Companies earning ₹10 crore or less annually had to pay a surcharge of 7 percent, as opposed to the 5 percent they were required to pay earlier. On the other hand, corporations which earned an income of more than ₹10 crore had to pay a surcharge of 12 percent, instead of the 10 percent they had paid before.

In 2018, it was also announced that all companies subject to cess would have to pay an education cess of 4 percent – up from the 3 percent charged earlier – as an additional levy on the basic corporate tax liability.

Incentivising Small Businesses and Making Large Corporations Pay More

The total number of corporate tax returns filed in India has increased drastically over the last few years. For the FY2018-19, the amount of corporate tax collected in India was more than ₹6.5 lakh crore, as reported by the CGA. This was an increase of no less than 16 percent over the amount of corporate tax collected the previous year (FY2017-18).

This process of reducing tax avoidance by corporations and improving the tax collection made by the government was kick-started in 2015. The government introduced a process for the phased reduction in corporate tax rates, which culminated in a drop from 30 percent of total income to 25 percent.

At the same time, the government also began eliminating tax exemptions, one phase at a time. This served the dual purpose of plugging taxation loopholes and lowering the tax burden on corporations. It also levelled the playing field in the business world to a certain extent, providing relief to small and medium scale businesses that had historically borne a larger-than-expected share of the corporate tax burden.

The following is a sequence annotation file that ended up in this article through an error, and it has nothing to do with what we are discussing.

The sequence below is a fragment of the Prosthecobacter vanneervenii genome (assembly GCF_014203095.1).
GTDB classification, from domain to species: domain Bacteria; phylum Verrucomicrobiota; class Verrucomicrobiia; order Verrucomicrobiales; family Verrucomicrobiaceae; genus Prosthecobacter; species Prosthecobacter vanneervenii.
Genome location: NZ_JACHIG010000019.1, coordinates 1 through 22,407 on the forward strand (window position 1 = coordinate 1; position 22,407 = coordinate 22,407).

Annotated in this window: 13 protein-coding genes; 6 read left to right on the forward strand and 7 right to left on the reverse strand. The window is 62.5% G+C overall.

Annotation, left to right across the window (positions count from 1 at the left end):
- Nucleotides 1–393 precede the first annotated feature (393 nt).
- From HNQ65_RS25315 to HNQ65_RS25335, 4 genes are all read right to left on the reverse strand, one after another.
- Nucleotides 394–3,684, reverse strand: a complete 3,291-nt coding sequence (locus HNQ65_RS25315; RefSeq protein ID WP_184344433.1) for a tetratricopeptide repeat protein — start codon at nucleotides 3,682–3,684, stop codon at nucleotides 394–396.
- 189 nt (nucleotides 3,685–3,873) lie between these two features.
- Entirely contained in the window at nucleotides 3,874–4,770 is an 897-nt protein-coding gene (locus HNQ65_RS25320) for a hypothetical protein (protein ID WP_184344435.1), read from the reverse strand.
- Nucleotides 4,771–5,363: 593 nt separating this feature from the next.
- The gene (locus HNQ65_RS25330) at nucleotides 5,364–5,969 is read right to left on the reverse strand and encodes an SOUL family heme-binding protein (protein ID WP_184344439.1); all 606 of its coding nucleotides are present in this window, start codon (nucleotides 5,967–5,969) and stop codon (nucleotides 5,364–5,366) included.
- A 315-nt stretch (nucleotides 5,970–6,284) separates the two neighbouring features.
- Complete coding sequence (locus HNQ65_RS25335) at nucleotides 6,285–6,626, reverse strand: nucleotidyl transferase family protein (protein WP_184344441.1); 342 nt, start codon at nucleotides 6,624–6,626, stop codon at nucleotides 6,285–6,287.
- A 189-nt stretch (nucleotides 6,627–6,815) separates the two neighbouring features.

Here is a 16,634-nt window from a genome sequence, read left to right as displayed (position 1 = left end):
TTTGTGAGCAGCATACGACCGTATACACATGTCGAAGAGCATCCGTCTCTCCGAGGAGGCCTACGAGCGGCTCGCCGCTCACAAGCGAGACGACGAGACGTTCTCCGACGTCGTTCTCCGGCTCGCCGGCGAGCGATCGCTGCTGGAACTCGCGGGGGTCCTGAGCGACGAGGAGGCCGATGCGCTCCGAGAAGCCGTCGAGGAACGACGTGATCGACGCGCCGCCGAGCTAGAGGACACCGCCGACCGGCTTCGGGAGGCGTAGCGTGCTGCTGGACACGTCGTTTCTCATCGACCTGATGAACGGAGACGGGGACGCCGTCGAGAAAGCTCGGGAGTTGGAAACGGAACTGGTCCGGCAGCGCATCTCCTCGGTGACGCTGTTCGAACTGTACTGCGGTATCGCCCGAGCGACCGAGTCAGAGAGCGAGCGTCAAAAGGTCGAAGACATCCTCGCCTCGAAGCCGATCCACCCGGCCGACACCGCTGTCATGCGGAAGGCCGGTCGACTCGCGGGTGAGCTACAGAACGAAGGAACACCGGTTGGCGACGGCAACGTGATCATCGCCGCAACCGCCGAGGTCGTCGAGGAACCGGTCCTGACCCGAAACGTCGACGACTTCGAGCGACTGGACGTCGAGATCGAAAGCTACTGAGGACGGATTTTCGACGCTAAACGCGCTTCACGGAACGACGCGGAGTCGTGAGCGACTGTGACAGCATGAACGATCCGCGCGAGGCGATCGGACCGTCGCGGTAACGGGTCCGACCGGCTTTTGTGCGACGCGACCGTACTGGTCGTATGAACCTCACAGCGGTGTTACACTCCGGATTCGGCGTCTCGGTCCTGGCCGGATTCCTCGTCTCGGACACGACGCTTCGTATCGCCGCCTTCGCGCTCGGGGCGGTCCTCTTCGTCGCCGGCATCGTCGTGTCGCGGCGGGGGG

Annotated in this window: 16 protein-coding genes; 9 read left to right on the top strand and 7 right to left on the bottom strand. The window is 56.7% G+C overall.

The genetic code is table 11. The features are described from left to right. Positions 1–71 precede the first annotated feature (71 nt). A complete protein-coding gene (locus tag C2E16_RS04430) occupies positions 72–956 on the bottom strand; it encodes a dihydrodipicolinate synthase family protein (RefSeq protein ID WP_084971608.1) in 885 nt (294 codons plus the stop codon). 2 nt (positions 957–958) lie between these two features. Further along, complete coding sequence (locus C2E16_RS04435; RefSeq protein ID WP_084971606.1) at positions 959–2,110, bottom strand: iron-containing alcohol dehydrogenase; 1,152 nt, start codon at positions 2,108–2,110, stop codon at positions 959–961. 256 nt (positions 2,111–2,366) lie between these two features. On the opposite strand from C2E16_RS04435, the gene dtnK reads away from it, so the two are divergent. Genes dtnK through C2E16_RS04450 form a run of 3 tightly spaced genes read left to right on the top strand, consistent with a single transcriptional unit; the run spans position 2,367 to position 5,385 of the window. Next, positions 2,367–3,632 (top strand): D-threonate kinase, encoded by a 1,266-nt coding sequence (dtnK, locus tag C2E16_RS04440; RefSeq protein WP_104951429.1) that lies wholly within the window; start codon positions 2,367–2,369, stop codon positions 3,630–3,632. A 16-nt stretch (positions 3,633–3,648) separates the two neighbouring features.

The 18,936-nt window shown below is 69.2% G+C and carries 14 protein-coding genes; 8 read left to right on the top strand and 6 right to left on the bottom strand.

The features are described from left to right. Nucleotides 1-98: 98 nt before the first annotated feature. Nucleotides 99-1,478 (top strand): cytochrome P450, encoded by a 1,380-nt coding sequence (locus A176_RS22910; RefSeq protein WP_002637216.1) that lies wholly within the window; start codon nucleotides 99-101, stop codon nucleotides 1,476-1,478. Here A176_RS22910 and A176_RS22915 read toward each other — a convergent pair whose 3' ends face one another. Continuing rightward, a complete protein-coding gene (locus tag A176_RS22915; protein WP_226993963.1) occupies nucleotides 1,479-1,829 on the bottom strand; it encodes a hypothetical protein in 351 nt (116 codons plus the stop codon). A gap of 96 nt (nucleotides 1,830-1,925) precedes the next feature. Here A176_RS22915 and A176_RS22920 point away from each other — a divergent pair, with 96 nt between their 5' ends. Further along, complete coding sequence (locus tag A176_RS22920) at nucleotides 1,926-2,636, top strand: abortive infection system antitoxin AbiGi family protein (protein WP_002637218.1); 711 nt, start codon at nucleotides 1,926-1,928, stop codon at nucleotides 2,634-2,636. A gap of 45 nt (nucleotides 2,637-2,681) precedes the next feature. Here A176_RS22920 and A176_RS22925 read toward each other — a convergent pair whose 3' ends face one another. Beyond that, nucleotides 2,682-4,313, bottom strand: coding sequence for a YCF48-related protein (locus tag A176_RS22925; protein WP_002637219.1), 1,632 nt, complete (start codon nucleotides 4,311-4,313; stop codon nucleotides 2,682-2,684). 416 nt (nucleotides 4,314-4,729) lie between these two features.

As small companies had to pay a disproportionate amount of corporate tax due to the loopholes that had existed until now, the government has decided to reduce some tax incentives for large corporates. Also, some other incentives benefiting large companies have been completely removed since 2016-17. Moreover, the statutory tax rate has been brought down for small enterprises so as to promote their growth.

Overall Impact of the Changes in Corporate Tax Policy

In conclusion, the reduction in corporate tax rates introduced by the central government has helped lower the tax burden on SMEs and MSMEs in India, enabling them to grow faster. On the other hand, large corporations are being made to pay higher taxes than before, with more and more deductions and incentives being phased out.

As a result of these policies, the total amount of corporate tax being collected by the government has increased, despite reductions in the overall taxation rates. Experts believe that this will help small companies in India grow faster while also ensuring that the government’s tax kitty remains full. In the long run, both the government and India Inc. stand to benefit from these policies.

Overall, while corporations will not gain any relief from minimum alternative tax or MAT under the new regime, companies making a turnover of less than ₹400 crore (but above ₹250 crore) will now have to pay lower rates of corporate tax.

Listed companies will have to pay a 20 percent tax on share buybacks, which will hopefully plug a loophole that had been used for tax avoidance in the past. However, less than 1 percent of all companies will have to pay higher taxes, as the threshold for the basic 25 percent tax rate has risen to ₹400 crore.